Lesa Koski Guest05:44

Yeah, and I've categorized them into seven and they're in no particular order, but it's just in the work that I've done, it's what I've seen my clients go through, and I think that maybe if you're just starting to think about divorce, or even if you're in it, it's good to look at these dilemmas, maybe even ahead of time, to prepare yourself for what's coming. And I think one of them and, like I said, it's no particular order, but one of them, and I think you mentioned this in the beginning is finances.


And so many of the women that I work with and we have a lot of great divorce they'll come into the mediation and they won't have any idea what's going on with the finances. And what I want to say is it's normal in a marriage that one person does certain chores and another does others, and if you weren't the one doing the finances, that's okay, but it can be scary, and so I always I want to help women get their mindset right about finances and I want to actually help them take some action steps. So for me to help them get their mind right is to just, you know, if they're beating themselves up and saying I don't know anything about this, I can say, hey, can you believe that you are a woman learning about your finances? They grab onto that, they feel a little bit more peace. And then I always want women to understand their assets.


So if you're going I mean even if you're just living in a marriage know where your assets are, start looking in the mail, you know. Look online, see where everything is, get an idea. And then the next step after that is always your budget, you know, and knowing what it may be if you do go through a divorce. So if you can clearly see what it's going to cost every month and what's coming in, you're going to be leaps and bounds ahead of all the other people who don't do that and you're going to have an idea of do you need spousal maintenance, you know, and how that's going to play a role. So just getting some information is an easy way to get a little bit of comfort and clarity.

Karen Covy Host08:00

Okay, so I just I have to jump in right now because I deal with so many people who are struggling with the same things, right? And what do you say to that person who says you know, I'm just, I'm not a numbers person, I don't get this stuff, I don't understand this stuff, I'm never going to understand this stuff? What do you say to someone who comes into your office and that's what you're dealing with?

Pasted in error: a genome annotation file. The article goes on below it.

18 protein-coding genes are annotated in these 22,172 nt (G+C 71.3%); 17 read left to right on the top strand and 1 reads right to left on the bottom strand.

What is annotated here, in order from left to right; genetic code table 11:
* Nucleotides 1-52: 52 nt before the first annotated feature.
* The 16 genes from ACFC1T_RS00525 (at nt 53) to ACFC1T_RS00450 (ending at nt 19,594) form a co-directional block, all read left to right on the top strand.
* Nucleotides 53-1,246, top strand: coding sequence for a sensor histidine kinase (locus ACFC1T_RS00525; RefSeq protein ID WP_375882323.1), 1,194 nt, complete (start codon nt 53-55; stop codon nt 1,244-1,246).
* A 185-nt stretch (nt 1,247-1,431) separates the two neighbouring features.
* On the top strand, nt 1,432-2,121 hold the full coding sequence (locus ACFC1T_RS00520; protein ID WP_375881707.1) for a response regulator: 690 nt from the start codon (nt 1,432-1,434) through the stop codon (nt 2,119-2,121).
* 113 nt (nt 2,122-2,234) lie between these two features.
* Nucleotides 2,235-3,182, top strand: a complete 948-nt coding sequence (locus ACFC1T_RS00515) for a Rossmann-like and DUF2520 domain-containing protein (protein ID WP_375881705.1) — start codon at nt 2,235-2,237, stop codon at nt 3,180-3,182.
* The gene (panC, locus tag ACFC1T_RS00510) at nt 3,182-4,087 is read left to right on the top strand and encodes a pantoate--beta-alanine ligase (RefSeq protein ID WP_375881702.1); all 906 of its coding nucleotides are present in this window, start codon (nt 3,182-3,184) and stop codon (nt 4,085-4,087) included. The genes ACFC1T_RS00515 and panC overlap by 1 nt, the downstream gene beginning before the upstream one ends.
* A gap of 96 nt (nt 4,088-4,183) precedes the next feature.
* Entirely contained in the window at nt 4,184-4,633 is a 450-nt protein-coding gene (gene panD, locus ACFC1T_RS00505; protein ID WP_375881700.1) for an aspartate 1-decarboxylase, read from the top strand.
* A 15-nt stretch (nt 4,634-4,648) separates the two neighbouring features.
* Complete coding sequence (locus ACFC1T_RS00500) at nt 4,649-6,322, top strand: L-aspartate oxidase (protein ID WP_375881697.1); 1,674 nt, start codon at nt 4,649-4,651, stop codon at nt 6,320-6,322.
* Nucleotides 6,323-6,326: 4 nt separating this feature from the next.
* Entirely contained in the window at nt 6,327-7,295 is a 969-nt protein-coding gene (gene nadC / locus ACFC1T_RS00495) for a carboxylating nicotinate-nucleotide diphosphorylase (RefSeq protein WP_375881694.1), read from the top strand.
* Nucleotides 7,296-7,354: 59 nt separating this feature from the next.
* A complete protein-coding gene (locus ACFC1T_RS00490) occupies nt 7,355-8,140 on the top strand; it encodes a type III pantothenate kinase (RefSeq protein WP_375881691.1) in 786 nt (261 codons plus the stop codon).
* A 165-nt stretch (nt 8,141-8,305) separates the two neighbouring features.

Lesa Koski Guest08:26

Yeah, you know, and that's interesting because in all my years I feel like they've always been open to listen and learn, and so that's where I can kind of come in and help them change that mindset, because it doesn't have to be hard. I've been through this. I thought it was hard, I thought it was difficult. I have been there with finances and suddenly it becomes so simple it's what you have, it's what's coming in, so it's just working with them so that they can see that.

Karen Covy Host09:01

You know I agree, but what do you say? I'm just poking at you playing devils advocate hit here.


What do you say to the person who says you know, I don't know what I'm going to have post-divorce, I don't know what my expenses are going to be. I don't even know where I'm going to live, so how can I put all of this together? So they're kind of in a chicken and an egg dilemma because they don't know what it will be. So they look at you and they say, well, how can I plan for it if I just don't know?

Lesa Koski Guest09:27

Right, and that's the thing. It is a little bit subjective. I mean, you are kind of doing your best guess on what and that's all you can do. It's juggling, the pieces are moving and so you're going to take a stab at well, this is what it's going to cost for the home. But I want to say, too, that there are people that can really delve in with your finances. There are experts, and so I do call them in and I would send them contacts for people that can help them. Even if there's people that can help you if you're concerned about your spouse hiding assets, that's not something that I do, but I can point them in the right direction, and so maybe someone like what you're talking about, who is totally like I can never learn this, that might be a perfect time to call in one of those financial specialists to help.

Karen Covy Host10:20

That what you're saying is so important I really want people to hear it because you don't have to go through a divorce alone, right, and the idea of putting the team together around you that you need. Right, and your team might be different from the next person's team, and that's okay, but putting together that team to support you and learning as much as you can in the process is going to be best, not just for the divorce but for your life afterwards.